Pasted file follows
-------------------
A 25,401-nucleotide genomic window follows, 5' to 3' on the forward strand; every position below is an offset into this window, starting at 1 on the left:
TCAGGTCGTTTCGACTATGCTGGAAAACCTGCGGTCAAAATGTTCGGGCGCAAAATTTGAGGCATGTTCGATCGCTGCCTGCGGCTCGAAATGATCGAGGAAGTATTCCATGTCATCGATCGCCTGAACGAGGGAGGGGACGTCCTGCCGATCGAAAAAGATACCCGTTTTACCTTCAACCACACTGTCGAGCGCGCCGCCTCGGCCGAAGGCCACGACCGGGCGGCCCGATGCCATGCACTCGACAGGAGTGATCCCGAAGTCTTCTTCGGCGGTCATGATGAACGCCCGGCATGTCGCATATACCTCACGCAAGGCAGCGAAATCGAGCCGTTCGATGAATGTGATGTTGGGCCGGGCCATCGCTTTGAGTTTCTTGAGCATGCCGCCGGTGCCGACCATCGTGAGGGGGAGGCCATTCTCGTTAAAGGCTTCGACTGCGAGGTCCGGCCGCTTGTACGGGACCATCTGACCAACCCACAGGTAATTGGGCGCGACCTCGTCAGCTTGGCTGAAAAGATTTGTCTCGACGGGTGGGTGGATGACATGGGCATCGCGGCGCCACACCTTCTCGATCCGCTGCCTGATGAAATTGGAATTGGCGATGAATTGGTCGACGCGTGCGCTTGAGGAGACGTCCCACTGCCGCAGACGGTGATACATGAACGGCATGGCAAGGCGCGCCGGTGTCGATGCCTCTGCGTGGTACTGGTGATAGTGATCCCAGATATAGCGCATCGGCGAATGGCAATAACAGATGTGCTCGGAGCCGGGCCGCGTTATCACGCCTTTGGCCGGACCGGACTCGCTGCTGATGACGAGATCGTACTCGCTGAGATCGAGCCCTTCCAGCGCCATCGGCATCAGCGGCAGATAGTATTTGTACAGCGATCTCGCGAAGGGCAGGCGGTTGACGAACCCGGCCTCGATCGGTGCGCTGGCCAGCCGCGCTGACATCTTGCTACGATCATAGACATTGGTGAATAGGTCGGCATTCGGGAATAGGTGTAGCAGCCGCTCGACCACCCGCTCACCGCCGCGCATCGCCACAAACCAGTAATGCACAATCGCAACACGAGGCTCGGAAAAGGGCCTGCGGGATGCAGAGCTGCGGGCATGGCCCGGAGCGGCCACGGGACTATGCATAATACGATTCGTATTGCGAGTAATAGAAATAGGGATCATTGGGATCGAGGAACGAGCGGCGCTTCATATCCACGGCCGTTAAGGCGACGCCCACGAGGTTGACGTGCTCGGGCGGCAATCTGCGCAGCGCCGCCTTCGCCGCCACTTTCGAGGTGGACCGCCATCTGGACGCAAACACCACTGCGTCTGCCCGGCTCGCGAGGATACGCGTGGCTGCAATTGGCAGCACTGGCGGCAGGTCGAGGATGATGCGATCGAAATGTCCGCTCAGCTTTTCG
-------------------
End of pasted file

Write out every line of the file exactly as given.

A 25,401-nucleotide genomic window follows, 5' to 3' on the forward strand; every position below is an offset into this window, starting at 1 on the left:
TCAGGTCGTTTCGACTATGCTGGAAAACCTGCGGTCAAAATGTTCGGGCGCAAAATTTGAGGCATGTTCGATCGCTGCCTGCGGCTCGAAATGATCGAGGAAGTATTCCATGTCATCGATCGCCTGAACGAGGGAGGGGACGTCCTGCCGATCGAAAAAGATACCCGTTTTACCTTCAACCACACTGTCGAGCGCGCCGCCTCGGCCGAAGGCCACGACCGGGCGGCCCGATGCCATGCACTCGACAGGAGTGATCCCGAAGTCTTCTTCGGCGGTCATGATGAACGCCCGGCATGTCGCATATACCTCACGCAAGGCAGCGAAATCGAGCCGTTCGATGAATGTGATGTTGGGCCGGGCCATCGCTTTGAGTTTCTTGAGCATGCCGCCGGTGCCGACCATCGTGAGGGGGAGGCCATTCTCGTTAAAGGCTTCGACTGCGAGGTCCGGCCGCTTGTACGGGACCATCTGACCAACCCACAGGTAATTGGGCGCGACCTCGTCAGCTTGGCTGAAAAGATTTGTCTCGACGGGTGGGTGGATGACATGGGCATCGCGGCGCCACACCTTCTCGATCCGCTGCCTGATGAAATTGGAATTGGCGATGAATTGGTCGACGCGTGCGCTTGAGGAGACGTCCCACTGCCGCAGACGGTGATACATGAACGGCATGGCAAGGCGCGCCGGTGTCGATGCCTCTGCGTGGTACTGGTGATAGTGATCCCAGATATAGCGCATCGGCGAATGGCAATAACAGATGTGCTCGGAGCCGGGCCGCGTTATCACGCCTTTGGCCGGACCGGACTCGCTGCTGATGACGAGATCGTACTCGCTGAGATCGAGCCCTTCCAGCGCCATCGGCATCAGCGGCAGATAGTATTTGTACAGCGATCTCGCGAAGGGCAGGCGGTTGACGAACCCGGCCTCGATCGGTGCGCTGGCCAGCCGCGCTGACATCTTGCTACGATCATAGACATTGGTGAATAGGTCGGCATTCGGGAATAGGTGTAGCAGCCGCTCGACCACCCGCTCACCGCCGCGCATCGCCACAAACCAGTAATGCACAATCGCAACACGAGGCTCGGAAAAGGGCCTGCGGGATGCAGAGCTGCGGGCATGGCCCGGAGCGGCCACGGGACTATGCATAATACGATTCGTATTGCGAGTAATAGAAATAGGGATCATTGGGATCGAGGAACGAGCGGCGCTTCATATCCACGGCCGTTAAGGCGACGCCCACGAGGTTGACGTGCTCGGGCGGCAATCTGCGCAGCGCCGCCTTCGCCGCCACTTTCGAGGTGGACCGCCATCTGGACGCAAACACCACTGCGTCTGCCCGGCTCGCGAGGATACGCGTGGCTGCAATTGGCAGCACTGGCGGCAGGTCGAGGATGATGCGATCGAAATGTCCGCTCAGCTTTTCG